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The Sexual Health and Blood Borne Virus Framework 2011-2015


Chapter 2: The Outcomes

In line with the Scottish Government's Quality Strategy, this Framework is focussed on outcomes rather than inputs or processes. This approach will ensure that all partners, nationally and locally, are working to the same shared agenda while having the freedom to take different approaches in the way things are done. We want to foster innovation and imaginative solutions to delivery, while retaining a focus on what we ultimately want to achieve.

The Framework Outcomes are:

Outcome 1: Fewer newly acquired blood borne virus and sexually transmitted infections; fewer unintended pregnancies.

The Framework intends to improve public health through reducing the harm that can be caused through preventable infections and poor sexual and reproductive health. This will be achieved through strong health improvement prevention and education initiatives amongst professionals and the public (especially those at risk).

Outcome 2: A reduction in the health inequalities gap in sexual health and blood borne viruses.

Health inequalities remain a significant challenge in Scotland. This is clearly illustrated across sexual health and blood borne viruses, where the greatest impact is on those most vulnerable in society, from socio-economic inequality to the impact of sexual orientation, gender and race.

This outcome will support focussed improvement and targeted intervention locally and nationally in order to ensure that nobody is inappropriately disadvantaged in prevention, treatment and care.

Outcome 3: People affected by blood borne viruses lead longer, healthier lives.

More and better targeted testing, early diagnosis and effective treatment and care of blood borne virus infections underpinned by high quality personal and social support are essential in ensuring long-term health. Effective treatment, and curing of infections where this is possible, will help reduce onwards transmission. The Framework will seek to improve practice in these areas. Better partnership working, including closer links with sexual health and drug and alcohol misuse partners, will support people living with blood borne viruses.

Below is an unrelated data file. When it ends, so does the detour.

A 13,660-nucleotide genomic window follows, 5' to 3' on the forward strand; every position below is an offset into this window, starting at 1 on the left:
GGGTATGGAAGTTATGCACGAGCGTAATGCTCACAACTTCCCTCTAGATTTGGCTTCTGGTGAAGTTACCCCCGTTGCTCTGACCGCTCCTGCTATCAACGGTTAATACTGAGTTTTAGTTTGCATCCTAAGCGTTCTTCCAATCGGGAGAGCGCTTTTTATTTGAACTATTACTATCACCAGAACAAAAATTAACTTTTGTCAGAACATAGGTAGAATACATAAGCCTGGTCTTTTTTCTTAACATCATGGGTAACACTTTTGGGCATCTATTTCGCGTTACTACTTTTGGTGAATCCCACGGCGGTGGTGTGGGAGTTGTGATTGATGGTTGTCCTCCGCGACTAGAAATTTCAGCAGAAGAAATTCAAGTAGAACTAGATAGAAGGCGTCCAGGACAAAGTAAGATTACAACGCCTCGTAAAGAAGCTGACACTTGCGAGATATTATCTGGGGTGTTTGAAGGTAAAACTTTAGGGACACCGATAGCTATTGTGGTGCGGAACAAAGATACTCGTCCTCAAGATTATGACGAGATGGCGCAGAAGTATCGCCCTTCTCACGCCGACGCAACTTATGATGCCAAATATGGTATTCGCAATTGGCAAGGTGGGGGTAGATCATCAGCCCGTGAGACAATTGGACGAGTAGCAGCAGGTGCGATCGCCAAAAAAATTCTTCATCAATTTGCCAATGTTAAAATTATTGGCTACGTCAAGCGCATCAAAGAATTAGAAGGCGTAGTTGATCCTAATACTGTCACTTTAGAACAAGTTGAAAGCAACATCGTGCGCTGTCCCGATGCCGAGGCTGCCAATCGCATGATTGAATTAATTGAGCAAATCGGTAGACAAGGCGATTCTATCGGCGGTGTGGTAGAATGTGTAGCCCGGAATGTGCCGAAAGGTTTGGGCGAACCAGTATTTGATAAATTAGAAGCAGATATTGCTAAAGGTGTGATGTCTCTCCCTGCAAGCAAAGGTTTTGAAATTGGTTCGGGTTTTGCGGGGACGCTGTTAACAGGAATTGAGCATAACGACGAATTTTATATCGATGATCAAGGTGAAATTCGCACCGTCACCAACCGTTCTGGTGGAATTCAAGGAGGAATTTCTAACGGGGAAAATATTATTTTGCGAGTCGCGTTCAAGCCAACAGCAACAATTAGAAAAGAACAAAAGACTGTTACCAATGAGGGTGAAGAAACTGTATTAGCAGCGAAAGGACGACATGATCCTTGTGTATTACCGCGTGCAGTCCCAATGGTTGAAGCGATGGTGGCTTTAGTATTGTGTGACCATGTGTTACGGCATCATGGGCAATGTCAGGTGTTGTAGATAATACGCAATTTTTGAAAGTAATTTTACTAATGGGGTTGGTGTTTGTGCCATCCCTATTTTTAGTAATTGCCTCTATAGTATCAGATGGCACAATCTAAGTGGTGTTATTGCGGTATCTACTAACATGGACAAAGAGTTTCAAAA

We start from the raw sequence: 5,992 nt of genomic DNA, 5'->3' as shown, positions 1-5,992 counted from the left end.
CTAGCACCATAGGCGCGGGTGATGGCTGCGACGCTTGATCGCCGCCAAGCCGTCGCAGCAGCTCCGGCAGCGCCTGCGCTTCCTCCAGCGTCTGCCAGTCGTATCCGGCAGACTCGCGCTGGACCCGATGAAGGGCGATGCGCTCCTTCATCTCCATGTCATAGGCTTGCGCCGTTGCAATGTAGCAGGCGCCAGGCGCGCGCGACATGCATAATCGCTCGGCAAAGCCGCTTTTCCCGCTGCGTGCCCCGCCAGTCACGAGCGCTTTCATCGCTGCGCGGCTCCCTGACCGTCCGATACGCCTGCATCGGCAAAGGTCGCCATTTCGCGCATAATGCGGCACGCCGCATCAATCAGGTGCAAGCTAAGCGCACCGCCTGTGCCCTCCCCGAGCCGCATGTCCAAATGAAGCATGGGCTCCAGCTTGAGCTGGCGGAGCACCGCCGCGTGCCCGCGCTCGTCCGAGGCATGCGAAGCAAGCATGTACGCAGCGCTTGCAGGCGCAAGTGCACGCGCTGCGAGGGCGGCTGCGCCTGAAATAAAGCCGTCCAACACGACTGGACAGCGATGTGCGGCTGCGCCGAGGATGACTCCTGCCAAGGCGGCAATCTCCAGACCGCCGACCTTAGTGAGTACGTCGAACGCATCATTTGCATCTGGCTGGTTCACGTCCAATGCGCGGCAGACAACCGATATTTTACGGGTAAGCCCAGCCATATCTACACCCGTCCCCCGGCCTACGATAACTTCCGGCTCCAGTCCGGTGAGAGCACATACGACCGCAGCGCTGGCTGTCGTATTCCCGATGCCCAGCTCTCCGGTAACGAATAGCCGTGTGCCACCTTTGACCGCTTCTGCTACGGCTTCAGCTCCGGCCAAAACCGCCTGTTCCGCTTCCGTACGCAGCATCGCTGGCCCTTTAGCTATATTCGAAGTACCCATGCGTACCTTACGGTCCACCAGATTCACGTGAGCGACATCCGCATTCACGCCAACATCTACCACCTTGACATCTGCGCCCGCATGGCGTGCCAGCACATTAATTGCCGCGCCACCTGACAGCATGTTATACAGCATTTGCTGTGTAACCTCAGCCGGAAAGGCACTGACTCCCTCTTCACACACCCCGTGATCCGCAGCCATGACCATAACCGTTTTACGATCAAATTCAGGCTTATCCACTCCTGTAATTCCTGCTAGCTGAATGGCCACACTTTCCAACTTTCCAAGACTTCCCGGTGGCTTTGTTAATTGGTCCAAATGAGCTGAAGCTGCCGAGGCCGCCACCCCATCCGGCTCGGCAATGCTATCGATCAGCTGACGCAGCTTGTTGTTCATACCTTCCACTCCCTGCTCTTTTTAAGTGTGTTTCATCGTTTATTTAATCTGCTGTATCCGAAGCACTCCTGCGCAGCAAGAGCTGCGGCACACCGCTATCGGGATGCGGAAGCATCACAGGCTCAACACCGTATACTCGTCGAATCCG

Outcome 4. Sexual relationships are free from coercion and harm.

Holistic approaches to sexual wellbeing are central, not only to tackling sexual ill-health but to ensuring a positive approach to sex and sexual relationships for people of all ages. This includes tackling issues around gender-based violence, homophobia and racism.

This will be achieved through improvements in knowledge and awareness; promotion of positive sexual health and through targeted education, awareness raising and social marketing amongst the public and professionals.

Outcome 5: A society where the attitudes of individuals, the public, professionals and the media in Scotland towards sexual health and blood borne viruses are positive, non-stigmatising and supportive.

Changing the culture in Scotland around sex, sexual relationships, sexual health and blood borne viruses is challenging, but vitally important.

We must support people living in Scotland to improve their health and wellbeing by encouraging communication and positive attitudes to sex, sexual health and blood borne viruses.

Changing the culture is also essential if we are to reduce onward transmission of infection and ensure that those people living with, and affected by, blood borne viruses are able to feel they are equal and valued members of our society. Many people living in Scotland have outdated knowledge about blood borne viruses, the way in which they are transmitted, life expectancy, quality of life for someone living with a blood borne virus and the realities of living on treatment for a lifetime.

Linking with these ambitions, there is a need to normalise attitudes towards the provision of HIV, viral hepatitis and sexual healthcare in Scotland, moving away from an exceptional approach and towards a more transparent and mainstream one.

The indicators which will measure progress against these outcomes are set out in more detail in Appendix 1.